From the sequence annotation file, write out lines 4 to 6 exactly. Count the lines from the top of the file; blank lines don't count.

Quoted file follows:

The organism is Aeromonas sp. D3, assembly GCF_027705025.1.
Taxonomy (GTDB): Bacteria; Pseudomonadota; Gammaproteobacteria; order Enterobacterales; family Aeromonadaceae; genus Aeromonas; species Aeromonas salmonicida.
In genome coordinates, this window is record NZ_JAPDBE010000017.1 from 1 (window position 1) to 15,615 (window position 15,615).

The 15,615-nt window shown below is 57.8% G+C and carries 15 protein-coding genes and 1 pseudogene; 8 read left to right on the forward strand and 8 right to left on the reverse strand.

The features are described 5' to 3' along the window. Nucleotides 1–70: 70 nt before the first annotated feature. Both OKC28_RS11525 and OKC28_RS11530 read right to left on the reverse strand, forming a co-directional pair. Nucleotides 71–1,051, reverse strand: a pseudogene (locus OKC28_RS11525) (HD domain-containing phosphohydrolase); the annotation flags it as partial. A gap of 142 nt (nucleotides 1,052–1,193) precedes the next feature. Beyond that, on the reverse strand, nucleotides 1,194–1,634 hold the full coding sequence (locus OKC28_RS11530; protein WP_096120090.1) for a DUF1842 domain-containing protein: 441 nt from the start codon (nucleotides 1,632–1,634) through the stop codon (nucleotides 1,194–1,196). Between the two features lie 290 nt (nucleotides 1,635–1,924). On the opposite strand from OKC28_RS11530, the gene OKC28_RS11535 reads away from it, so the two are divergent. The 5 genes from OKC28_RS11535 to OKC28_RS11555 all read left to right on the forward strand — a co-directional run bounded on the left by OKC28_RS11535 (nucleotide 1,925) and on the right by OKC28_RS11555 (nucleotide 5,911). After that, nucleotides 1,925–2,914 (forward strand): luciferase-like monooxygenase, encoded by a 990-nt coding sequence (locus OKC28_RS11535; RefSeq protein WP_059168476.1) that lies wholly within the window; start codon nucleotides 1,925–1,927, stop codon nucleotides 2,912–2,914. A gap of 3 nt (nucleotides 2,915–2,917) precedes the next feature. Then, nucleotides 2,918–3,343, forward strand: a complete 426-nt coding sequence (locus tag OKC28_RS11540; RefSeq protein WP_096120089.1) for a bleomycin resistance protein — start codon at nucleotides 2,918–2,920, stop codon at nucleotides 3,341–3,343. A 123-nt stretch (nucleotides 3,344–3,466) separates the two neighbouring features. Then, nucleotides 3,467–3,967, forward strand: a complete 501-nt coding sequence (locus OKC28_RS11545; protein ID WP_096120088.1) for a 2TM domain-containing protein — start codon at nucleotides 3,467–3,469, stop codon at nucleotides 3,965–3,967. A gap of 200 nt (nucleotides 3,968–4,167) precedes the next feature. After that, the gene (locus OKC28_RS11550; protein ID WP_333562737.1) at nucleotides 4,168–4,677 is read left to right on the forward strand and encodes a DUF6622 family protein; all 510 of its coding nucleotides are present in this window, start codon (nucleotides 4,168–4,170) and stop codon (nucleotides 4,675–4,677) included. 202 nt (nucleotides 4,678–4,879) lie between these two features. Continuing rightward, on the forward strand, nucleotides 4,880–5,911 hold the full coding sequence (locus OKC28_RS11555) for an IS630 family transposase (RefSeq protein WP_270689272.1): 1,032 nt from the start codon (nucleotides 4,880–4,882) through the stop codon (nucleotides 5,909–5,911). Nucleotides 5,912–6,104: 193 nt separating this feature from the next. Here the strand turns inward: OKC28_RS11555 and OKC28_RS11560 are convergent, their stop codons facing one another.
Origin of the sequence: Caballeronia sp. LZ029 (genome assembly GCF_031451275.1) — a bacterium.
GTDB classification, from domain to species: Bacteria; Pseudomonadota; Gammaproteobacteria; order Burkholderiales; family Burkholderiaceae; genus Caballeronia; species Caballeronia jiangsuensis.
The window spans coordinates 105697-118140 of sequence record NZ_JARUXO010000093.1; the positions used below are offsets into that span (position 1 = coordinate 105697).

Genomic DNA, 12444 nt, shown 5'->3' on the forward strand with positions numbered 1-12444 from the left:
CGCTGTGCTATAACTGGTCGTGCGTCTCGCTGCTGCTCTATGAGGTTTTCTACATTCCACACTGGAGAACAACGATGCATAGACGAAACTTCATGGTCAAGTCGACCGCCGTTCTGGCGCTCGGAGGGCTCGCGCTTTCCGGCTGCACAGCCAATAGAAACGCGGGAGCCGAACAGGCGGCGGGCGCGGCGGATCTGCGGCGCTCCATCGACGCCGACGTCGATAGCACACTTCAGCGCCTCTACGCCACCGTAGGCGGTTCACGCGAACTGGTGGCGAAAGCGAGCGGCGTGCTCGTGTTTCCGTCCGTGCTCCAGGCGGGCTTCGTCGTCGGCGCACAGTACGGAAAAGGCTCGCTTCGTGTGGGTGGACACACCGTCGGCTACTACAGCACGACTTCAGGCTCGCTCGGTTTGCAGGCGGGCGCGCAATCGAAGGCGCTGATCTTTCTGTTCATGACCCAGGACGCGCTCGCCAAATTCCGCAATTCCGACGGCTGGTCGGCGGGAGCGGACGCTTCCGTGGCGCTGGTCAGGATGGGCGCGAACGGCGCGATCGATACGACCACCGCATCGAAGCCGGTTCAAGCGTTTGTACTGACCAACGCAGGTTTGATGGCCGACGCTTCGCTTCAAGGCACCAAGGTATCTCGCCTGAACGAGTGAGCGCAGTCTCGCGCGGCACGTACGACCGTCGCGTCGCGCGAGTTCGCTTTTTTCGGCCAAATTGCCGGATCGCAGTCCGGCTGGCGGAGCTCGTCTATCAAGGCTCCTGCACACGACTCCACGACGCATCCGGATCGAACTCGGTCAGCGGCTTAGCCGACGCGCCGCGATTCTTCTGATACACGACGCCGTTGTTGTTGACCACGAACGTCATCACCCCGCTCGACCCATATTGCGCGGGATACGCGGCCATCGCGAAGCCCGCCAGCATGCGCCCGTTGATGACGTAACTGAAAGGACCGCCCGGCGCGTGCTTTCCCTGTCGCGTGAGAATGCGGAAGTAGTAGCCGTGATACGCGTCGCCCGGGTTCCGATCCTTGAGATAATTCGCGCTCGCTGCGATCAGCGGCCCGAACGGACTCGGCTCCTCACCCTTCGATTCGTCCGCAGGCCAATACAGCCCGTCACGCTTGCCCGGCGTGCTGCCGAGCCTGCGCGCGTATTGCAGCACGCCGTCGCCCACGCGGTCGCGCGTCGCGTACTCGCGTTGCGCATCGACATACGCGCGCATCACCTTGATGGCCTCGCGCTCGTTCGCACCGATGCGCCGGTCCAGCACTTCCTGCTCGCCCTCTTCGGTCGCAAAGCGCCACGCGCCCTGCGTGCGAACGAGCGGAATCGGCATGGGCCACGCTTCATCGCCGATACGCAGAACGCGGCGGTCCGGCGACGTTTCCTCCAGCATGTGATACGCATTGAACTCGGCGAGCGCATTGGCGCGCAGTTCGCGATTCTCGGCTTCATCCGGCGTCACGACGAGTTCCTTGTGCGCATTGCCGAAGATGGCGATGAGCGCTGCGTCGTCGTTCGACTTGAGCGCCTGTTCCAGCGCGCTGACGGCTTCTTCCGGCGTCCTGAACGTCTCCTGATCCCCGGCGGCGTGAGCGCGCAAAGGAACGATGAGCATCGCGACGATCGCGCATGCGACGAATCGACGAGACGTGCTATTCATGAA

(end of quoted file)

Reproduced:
The 15,615-nt window shown below is 57.8% G+C and carries 15 protein-coding genes and 1 pseudogene; 8 read left to right on the forward strand and 8 right to left on the reverse strand.

The features are described 5' to 3' along the window. Nucleotides 1–70: 70 nt before the first annotated feature. Both OKC28_RS11525 and OKC28_RS11530 read right to left on the reverse strand, forming a co-directional pair. Nucleotides 71–1,051, reverse strand: a pseudogene (locus OKC28_RS11525) (HD domain-containing phosphohydrolase); the annotation flags it as partial. A gap of 142 nt (nucleotides 1,052–1,193) precedes the next feature. Beyond that, on the reverse strand, nucleotides 1,194–1,634 hold the full coding sequence (locus OKC28_RS11530; protein WP_096120090.1) for a DUF1842 domain-containing protein: 441 nt from the start codon (nucleotides 1,632–1,634) through the stop codon (nucleotides 1,194–1,196). Between the two features lie 290 nt (nucleotides 1,635–1,924). On the opposite strand from OKC28_RS11530, the gene OKC28_RS11535 reads away from it, so the two are divergent. The 5 genes from OKC28_RS11535 to OKC28_RS11555 all read left to right on the forward strand — a co-directional run bounded on the left by OKC28_RS11535 (nucleotide 1,925) and on the right by OKC28_RS11555 (nucleotide 5,911). After that, nucleotides 1,925–2,914 (forward strand): luciferase-like monooxygenase, encoded by a 990-nt coding sequence (locus OKC28_RS11535; RefSeq protein WP_059168476.1) that lies wholly within the window; start codon nucleotides 1,925–1,927, stop codon nucleotides 2,912–2,914. A gap of 3 nt (nucleotides 2,915–2,917) precedes the next feature. Then, nucleotides 2,918–3,343, forward strand: a complete 426-nt coding sequence (locus tag OKC28_RS11540; RefSeq protein WP_096120089.1) for a bleomycin resistance protein — start codon at nucleotides 2,918–2,920, stop codon at nucleotides 3,341–3,343. A 123-nt stretch (nucleotides 3,344–3,466) separates the two neighbouring features. Then, nucleotides 3,467–3,967, forward strand: a complete 501-nt coding sequence (locus OKC28_RS11545; protein ID WP_096120088.1) for a 2TM domain-containing protein — start codon at nucleotides 3,467–3,469, stop codon at nucleotides 3,965–3,967. A gap of 200 nt (nucleotides 3,968–4,167) precedes the next feature. After that, the gene (locus OKC28_RS11550; protein ID WP_333562737.1) at nucleotides 4,168–4,677 is read left to right on the forward strand and encodes a DUF6622 family protein; all 510 of its coding nucleotides are present in this window, start codon (nucleotides 4,168–4,170) and stop codon (nucleotides 4,675–4,677) included. 202 nt (nucleotides 4,678–4,879) lie between these two features. Continuing rightward, on the forward strand, nucleotides 4,880–5,911 hold the full coding sequence (locus OKC28_RS11555) for an IS630 family transposase (RefSeq protein WP_270689272.1): 1,032 nt from the start codon (nucleotides 4,880–4,882) through the stop codon (nucleotides 5,909–5,911). Nucleotides 5,912–6,104: 193 nt separating this feature from the next. Here the strand turns inward: OKC28_RS11555 and OKC28_RS11560 are convergent, their stop codons facing one another.
Origin of the sequence: Caballeronia sp. LZ029 (genome assembly GCF_031451275.1) — a bacterium.